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Why you need to promote experiences, not products to Generation Z

Millennials are no longer the “next big thing”. We already know how to market to
millennials, but do you know how to appeal to Generation Z? They’ve got a lot of
buying power, but how do you stand out from the thousands of other brands
already targeting them? Most importantly, how do you make them want to buy into
your brand?


Generation Z is the post-millennial cohort of people born between the mid-1990s and
the mid-2000s. Unlike millennials who adapted to technology as they grew older,
Gen Zers were born with digital knowledge and grew up on mobile phones and iPads
- they don’t remember a time without the Internet.

The average attention span of a Gen Zer? A mere eight seconds. It’s therefore
crucial that along with capturing their attention, you also keep them interested. If you
don’t, they will quickly forget about your brand.


In 2019, 32% of the global population will fall into the Gen Z bracket, overtaking
millennials for the first time. To survive in such a competitive market, it’s time your
brand starts capturing the attention of Gen Z. How? Read on...

Video is non-negotiable

YouTube is the number one platform that the generation have said they use
when they want to relax or cheer up. In fact, 85% of teenagers turn to YouTube, with
a recent Google report finding that 80% of teens use the video sharing site to expand
their knowledge across a variety of different sectors. Success is also a big reason for
their love of the site: 68% said that YouTube is helping them to gain skills that they
need to become successful in the future.


Deepening their real-life connections and taking a break from life’s stresses were
also mentioned in the Google study.


With Gen Zers active on YouTube daily, it is the perfect place to showcase your
brand and hook them in - but you must get it right.


Red Bull, for example, has a great video content marketing strategy and its 8 million+ YouTube subscribers reflect this. For instance, its Travel Vlogs segment
involves the collaboration with popular vloggers to post inspiring active and
adventurous lifestyle videos that Gen Z viewers can aspire to. Vloggers have an impressive pull on Gen Zers and their content can go viral overnight, so it’s important to leverage this. 


Red Bull also takes it one step further and has created Red Bull TV which has
several channels such as adventure, culture and dance - they’re making sure that
they tap into all interests!



To reiterate, if your target market is Gen Z, then you can’t afford not to invest in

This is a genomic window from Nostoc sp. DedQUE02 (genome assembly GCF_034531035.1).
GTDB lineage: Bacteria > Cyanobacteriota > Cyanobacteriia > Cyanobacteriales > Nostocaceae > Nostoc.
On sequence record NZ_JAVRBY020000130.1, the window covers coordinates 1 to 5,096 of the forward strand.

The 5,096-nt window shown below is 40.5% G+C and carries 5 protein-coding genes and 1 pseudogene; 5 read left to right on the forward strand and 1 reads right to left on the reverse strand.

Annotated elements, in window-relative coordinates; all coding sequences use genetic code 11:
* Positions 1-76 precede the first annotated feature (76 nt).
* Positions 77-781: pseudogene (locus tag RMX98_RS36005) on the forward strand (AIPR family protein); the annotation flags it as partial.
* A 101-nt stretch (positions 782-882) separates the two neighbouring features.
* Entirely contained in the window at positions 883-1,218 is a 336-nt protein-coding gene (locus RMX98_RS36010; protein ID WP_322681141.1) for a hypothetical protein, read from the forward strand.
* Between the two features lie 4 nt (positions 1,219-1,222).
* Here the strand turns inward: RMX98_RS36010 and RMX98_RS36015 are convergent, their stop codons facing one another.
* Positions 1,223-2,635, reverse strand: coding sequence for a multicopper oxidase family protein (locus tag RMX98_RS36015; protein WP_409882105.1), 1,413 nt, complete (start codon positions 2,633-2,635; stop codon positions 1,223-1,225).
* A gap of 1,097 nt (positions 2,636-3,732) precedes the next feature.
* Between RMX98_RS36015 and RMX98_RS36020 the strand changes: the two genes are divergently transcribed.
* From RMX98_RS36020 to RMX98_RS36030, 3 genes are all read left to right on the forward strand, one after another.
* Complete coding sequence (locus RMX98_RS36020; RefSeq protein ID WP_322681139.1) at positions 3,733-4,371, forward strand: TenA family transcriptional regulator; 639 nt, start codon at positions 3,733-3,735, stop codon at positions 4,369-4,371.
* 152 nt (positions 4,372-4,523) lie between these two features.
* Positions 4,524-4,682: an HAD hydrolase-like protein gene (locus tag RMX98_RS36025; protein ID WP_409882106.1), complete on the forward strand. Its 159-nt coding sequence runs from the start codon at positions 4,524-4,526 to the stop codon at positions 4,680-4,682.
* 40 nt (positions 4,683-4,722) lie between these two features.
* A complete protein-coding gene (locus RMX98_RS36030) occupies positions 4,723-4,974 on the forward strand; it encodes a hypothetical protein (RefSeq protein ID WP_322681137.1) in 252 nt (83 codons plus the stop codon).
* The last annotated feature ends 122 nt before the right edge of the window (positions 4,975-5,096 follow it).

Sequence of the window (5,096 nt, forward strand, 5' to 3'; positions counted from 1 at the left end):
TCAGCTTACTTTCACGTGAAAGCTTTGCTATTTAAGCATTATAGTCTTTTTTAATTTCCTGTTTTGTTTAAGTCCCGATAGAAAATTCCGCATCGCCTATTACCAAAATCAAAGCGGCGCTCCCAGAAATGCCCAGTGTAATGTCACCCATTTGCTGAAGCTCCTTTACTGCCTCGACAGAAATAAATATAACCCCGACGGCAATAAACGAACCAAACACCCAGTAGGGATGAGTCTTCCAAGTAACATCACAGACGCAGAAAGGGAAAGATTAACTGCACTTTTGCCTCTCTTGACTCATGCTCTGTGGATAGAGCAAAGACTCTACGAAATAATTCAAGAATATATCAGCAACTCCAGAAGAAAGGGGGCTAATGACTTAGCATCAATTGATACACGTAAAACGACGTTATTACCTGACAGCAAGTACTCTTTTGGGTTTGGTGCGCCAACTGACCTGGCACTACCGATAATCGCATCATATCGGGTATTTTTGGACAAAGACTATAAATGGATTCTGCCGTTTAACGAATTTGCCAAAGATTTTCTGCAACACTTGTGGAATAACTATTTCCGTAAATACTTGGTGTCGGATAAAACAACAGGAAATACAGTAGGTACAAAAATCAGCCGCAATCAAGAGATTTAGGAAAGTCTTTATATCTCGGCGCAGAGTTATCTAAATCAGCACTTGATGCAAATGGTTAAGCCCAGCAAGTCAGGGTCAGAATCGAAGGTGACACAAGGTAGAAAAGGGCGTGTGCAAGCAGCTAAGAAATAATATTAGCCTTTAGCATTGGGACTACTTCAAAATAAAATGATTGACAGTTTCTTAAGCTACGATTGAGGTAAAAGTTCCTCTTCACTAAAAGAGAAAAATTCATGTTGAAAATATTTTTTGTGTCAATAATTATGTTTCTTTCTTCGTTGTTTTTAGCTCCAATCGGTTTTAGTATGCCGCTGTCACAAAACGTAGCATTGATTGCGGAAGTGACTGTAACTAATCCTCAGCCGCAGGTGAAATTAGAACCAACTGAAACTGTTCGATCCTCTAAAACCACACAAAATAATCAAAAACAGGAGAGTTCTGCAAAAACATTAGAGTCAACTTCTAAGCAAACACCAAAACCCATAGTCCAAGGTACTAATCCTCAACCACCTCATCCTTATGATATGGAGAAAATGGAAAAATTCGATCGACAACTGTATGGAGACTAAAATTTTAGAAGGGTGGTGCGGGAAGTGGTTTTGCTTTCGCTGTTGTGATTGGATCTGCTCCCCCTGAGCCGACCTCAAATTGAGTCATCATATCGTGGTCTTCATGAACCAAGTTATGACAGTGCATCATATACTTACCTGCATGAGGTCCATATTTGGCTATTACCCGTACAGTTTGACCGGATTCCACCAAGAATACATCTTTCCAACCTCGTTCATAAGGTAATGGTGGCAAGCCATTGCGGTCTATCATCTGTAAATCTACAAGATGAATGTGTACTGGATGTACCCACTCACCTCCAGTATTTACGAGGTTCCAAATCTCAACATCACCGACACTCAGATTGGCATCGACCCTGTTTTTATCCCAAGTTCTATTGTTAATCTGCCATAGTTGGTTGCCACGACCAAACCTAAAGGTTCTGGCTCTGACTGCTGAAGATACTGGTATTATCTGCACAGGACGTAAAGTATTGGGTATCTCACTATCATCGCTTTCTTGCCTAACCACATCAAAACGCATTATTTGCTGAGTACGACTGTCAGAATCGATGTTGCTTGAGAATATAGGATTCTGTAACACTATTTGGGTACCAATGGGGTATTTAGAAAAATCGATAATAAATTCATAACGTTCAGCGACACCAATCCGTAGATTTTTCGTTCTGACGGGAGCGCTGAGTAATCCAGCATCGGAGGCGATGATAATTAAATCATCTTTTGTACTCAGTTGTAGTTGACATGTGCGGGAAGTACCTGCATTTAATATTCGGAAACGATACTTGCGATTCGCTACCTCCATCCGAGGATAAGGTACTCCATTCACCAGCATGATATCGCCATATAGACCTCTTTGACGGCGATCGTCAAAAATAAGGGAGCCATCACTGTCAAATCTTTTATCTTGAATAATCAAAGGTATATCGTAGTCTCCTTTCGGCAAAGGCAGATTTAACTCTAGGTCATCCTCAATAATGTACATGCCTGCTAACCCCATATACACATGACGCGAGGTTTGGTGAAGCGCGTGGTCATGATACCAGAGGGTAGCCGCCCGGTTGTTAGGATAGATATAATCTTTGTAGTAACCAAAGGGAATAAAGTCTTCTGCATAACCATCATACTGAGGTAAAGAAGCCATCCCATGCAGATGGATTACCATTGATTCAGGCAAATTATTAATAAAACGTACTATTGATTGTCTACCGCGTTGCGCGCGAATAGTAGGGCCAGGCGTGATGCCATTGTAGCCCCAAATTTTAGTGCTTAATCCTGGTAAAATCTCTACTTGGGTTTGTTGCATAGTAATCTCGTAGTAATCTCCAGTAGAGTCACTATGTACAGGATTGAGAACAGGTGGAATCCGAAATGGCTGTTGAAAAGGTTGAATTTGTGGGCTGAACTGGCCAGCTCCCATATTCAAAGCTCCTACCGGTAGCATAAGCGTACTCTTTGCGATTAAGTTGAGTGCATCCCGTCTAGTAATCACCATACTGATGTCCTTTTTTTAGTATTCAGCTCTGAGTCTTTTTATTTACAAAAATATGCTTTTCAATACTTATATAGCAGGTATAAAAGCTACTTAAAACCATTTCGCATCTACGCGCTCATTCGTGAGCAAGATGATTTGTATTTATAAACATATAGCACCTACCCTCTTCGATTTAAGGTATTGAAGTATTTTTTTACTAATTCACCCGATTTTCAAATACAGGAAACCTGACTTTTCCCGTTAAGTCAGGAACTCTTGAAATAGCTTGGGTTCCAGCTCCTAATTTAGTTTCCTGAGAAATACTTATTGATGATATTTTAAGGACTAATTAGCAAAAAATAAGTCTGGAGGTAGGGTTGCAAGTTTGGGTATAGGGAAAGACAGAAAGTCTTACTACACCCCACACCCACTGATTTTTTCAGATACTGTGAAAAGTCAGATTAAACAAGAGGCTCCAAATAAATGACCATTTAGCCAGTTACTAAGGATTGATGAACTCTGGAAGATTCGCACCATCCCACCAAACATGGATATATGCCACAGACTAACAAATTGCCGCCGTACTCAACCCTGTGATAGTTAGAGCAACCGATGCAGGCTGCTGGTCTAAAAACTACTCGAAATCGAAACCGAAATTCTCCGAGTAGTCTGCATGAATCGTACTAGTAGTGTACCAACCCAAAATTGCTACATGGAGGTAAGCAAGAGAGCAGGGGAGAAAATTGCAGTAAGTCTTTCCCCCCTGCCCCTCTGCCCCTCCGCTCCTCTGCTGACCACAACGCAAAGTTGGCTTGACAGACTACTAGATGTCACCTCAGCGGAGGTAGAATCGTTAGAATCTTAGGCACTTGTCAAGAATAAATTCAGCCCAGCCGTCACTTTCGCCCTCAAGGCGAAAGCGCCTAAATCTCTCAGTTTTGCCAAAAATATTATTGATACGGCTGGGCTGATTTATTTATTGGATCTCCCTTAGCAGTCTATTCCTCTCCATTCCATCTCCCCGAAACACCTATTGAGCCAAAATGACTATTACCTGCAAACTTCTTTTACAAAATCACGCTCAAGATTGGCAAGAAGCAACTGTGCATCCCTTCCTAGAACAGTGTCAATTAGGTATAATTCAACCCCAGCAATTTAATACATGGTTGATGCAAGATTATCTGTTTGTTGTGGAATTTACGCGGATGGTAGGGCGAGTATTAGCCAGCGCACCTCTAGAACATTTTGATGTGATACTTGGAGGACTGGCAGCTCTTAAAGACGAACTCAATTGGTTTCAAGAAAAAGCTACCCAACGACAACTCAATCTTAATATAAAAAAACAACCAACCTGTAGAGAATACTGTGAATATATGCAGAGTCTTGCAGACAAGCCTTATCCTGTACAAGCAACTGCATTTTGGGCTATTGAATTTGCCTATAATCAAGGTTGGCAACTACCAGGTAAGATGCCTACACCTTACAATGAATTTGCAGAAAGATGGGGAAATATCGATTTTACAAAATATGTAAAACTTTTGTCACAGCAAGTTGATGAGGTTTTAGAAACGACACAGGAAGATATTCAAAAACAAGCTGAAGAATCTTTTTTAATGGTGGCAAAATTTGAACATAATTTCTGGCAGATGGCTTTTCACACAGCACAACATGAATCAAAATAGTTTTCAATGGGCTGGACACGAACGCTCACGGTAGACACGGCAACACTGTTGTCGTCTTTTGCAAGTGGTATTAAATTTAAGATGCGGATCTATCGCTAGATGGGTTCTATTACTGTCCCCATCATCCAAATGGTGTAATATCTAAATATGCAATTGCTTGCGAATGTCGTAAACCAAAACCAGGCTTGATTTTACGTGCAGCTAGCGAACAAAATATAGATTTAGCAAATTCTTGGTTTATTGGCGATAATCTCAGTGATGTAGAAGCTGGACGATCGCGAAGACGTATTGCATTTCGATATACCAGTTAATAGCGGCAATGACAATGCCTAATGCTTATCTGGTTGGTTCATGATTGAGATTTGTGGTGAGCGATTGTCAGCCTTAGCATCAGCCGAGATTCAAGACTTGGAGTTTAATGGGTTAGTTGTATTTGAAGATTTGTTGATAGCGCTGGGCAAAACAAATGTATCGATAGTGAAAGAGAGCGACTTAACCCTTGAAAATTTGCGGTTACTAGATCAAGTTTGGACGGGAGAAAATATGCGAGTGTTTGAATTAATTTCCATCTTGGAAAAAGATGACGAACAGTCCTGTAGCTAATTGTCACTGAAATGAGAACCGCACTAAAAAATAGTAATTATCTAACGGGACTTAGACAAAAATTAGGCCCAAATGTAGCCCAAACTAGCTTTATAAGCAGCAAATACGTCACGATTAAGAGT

video. Remember: it’s about engaging, aspirational content that sells the lifestyle
your brand embodies; which leads nicely into the next point…


Experiences are more valuable than products


Generation Z are smart, and they can see right through your marketing strategy -
they’re not interested in a hard sell. It’s not the product they want, but the experience
you offer which will bring them. Rather than focusing all of your efforts on
the product, focus on the lifestyle that you want to portray. How is it going to benefit
them? Why would they want to spend their money on your product or service?


Micro-influencers are a great way of successfully selling this experience, and e.l.f.
is doing a particularly good job of tapping into this market. Its micro-
influencer initiative, Beautyscape, hosts events that give influencers the chance to
build their networking base, try out the latest e.l.f. products and learn how to apply
them. This alone turns e.l.f.’s products into an experience for the micro-influencers, which
is then funnelled down through social media to the target audience of Generation Z.


By nature, micro-influencers have higher engagement rates than celebrities, despite
the fact that the latter has more followers. In fact, studies have shown that the more

followers an account has, the lower the engagement. Kim Kardashian, one of the
most followed Instagram celebrities, has an engagement rate of just 1.72% per post.


That’s why brands should consider the benefits of a network of micro-influencers
promoting the experience their product can provide. It’s more relatable, they
better represent what your Gen Z customers are looking at, and they will help to
create an experience as opposed to the hard sell of a product, which can look overly


Communicate with customers

I’m sure you know the importance of reviews in building brand trust, but I can’t
reiterate just how important this is if you’re targeting Gen Zers.



76% of Gen Zers have said that they want brands to respond to their voices and
feedback and view responsiveness of key importance when determining a brand’s


Reviews are important, now arguably more so than ever before. With 41% of Gen
Zers reading at least five online reviews before purchasing, they have never been
more important. Reviews often signify doom and gloom, with brands picturing bad
reviews. But it’s not, it’s good news, as this demographic share twice as much
positive feedback compared to negative - they want to share their positive


So what now?

Gen Z and Millennials seem very similar on the surface. But dig a little deeper and
you’ll soon see the differences which are key to developing your digital marketing
strategy at Gen Z.


Described as altruistic and entrepreneurial, they are all about the experience.


"I mean, if it’s not on Instagram, did it even happen?"


If you do one thing to your marketing strategy, it should be developing and creating a closer bond between your brand and your customers. Immerse them in that experience, and they will want to become part of your brand.


By Elle Pollicott, Owned Media Consultant at Hallam

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